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Chapter 3. Mysticism and Gender: A Hermeneutic of Experience

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pp. 95-112

Ibn ʿArabī’s sophisticated cosmology, his profound understandings of human nature and the processes of spiritual transformation for men and women alike, and his sometimes radical gendered legal positions were birthed from within the complexities of his experience, both mystical and mundane. Using the insightful...

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Chapter 4. Reading Gender and Metaphor in Ibn ʿArabī’s Cosmos

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pp. 113-139

In engaging the tension between perspectives that challenge traditional gender stereotypes and those that reiterate normative conventions, feminist readers encounter a set of more nuanced methodological and theoretical considerations. At the outset, it is imperative to situate Ibn ʿArabī’s teachings on gender within...

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Chapter 5. The Poetics and Politics of Adam and Eve

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pp. 141-172

Now that I have charted Ibn ʿArabī’s gender principles macrocosmically, I proceed to explore some of his other teachings on men and women, including their relationships of love, desire, sexuality, and marriage. In particular, I focus on a number of interweaving creation narratives, primarily that of Adam and Eve, which form...

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Chapter 6. Witnessing God in Women: A Different Story of Creation

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pp. 173-202

This chapter explores the ways in which Ibn ʿArabī propels the reader into a different realm of imagining gender by presenting powerful antinomian images of the feminine, sexuality, and women. I begin by examining his depictions of the divine feminine and his related claim that God is most perfectly witnessed in women. His argument...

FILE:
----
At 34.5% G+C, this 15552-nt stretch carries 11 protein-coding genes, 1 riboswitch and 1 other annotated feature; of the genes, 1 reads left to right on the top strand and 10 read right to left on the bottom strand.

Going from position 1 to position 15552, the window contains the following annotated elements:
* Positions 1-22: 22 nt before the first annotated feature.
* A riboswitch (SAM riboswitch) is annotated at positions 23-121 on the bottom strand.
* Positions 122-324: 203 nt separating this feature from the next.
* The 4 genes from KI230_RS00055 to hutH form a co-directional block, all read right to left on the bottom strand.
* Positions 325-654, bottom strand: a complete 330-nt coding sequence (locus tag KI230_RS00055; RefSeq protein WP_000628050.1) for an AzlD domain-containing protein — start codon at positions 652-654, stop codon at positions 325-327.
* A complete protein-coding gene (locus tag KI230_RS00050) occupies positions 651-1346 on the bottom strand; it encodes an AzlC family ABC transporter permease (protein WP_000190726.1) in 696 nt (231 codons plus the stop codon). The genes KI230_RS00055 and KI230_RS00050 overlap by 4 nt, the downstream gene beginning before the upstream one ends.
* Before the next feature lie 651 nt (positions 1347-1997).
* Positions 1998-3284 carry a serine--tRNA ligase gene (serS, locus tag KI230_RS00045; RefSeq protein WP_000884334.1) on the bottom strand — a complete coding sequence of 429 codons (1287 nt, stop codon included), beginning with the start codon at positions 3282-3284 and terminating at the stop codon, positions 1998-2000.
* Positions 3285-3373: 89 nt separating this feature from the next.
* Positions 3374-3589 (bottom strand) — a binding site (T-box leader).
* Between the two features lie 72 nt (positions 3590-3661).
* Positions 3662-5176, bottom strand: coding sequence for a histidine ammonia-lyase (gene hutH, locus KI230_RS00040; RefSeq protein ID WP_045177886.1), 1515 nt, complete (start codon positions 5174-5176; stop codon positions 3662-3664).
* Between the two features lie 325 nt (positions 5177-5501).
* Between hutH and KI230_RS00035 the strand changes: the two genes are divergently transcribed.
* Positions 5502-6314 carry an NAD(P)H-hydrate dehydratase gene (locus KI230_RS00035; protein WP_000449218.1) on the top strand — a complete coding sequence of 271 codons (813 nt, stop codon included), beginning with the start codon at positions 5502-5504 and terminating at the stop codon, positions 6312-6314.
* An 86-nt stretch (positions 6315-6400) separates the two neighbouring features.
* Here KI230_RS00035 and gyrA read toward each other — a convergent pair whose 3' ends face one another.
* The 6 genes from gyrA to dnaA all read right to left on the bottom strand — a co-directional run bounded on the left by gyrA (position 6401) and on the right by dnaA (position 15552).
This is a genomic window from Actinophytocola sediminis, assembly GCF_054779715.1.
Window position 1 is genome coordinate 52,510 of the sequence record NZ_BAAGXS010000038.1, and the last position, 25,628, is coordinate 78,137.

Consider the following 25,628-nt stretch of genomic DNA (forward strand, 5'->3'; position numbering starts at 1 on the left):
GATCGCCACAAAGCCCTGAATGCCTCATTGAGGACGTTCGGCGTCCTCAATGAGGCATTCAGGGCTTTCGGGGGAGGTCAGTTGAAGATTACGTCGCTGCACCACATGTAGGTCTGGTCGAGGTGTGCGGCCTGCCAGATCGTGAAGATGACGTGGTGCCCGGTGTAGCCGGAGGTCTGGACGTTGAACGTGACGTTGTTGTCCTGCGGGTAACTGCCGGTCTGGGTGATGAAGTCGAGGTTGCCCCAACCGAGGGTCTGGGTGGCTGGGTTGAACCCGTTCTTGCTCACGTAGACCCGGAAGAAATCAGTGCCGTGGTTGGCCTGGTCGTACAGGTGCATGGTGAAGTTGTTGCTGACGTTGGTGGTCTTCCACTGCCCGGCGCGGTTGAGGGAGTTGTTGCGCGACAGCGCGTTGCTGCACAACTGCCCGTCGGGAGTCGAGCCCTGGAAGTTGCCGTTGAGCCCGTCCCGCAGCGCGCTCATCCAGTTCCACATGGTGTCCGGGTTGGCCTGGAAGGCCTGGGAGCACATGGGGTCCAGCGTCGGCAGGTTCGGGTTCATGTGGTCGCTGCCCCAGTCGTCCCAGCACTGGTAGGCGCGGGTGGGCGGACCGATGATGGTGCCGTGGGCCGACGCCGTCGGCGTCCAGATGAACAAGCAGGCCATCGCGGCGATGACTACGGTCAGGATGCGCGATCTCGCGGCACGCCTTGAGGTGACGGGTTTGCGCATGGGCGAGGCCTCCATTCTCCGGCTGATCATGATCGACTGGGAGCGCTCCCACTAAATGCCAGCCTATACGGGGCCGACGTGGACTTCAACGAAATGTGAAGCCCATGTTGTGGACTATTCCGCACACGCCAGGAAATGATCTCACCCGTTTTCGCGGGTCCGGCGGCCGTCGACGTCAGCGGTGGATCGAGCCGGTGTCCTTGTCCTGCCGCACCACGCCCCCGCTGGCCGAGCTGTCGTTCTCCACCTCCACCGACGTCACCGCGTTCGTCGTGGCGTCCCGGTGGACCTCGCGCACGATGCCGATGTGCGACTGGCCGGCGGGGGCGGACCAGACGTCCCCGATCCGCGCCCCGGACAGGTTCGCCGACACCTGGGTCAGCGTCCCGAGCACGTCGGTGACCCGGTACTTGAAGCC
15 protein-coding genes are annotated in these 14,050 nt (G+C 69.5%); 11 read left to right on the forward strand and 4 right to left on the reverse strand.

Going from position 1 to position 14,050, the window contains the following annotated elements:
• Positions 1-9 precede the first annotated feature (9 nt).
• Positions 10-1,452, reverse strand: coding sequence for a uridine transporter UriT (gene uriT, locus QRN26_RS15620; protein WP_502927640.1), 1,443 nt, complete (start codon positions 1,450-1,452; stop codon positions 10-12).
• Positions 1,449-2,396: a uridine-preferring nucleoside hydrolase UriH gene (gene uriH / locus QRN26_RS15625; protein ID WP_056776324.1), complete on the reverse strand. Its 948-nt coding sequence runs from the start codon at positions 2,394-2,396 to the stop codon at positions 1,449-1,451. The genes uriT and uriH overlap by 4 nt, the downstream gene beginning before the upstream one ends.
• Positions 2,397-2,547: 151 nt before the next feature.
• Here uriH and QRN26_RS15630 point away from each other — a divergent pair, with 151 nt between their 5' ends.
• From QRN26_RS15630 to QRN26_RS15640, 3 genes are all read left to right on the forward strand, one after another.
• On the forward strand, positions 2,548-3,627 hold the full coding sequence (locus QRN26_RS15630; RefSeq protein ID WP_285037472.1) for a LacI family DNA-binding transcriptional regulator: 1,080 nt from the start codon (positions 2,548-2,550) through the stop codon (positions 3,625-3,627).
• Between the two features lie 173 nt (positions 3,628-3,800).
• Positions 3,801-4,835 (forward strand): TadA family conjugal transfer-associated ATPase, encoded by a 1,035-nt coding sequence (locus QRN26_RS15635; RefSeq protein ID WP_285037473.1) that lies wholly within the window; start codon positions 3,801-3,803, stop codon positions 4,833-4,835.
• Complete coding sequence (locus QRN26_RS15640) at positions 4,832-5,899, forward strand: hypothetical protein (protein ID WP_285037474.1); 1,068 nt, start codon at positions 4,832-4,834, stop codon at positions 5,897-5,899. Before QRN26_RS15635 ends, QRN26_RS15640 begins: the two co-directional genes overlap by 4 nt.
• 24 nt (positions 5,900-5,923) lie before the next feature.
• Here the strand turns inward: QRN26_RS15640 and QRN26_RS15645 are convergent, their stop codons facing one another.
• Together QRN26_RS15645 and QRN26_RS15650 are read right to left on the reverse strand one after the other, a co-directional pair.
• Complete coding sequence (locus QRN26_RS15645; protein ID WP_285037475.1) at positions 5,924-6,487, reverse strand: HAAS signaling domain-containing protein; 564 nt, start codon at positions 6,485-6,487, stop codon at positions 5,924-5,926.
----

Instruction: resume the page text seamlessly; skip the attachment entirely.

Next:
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Chapter 7. Ibn ʿArabī and Islamic Feminism

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pp. 203-228

In this final chapter, I outline how my approach to gender in Ibn ʿArabī’s work differs from other contemporary interpretations of his work. In the process, I highlight and reiterate how his central teachings offer unique ways to engage the process and goals of Islamic feminism. I conclude with some reflections on how Sufism...

Appendix: Selected Poems from the Dīwān Ibn ʿArabī

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pp. 229-231

Notes

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pp. 233-254

Bibliography

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pp. 255-265

Index of Qurʾānic Verses

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pp. 267-

Index of Traditions (Aḥadīth)

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pp. 269-270

General Index

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pp. 271-285


E-ISBN-13: 9781469601939
E-ISBN-10: 1469601931
Print-ISBN-13: 9780807835333
Print-ISBN-10: 0807835331

Page Count: 304
Illustrations: 2 line drawings, 1 map
Publication Year: 2012

Series Title: Islamic Civilization and Muslim Networks

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Subject Headings

  • Ibn al-ʻArabī, 1165-1240 -- Criticism and interpretation.
  • Anthropology of religion -- Islamic Empire.
  • Women in Islam.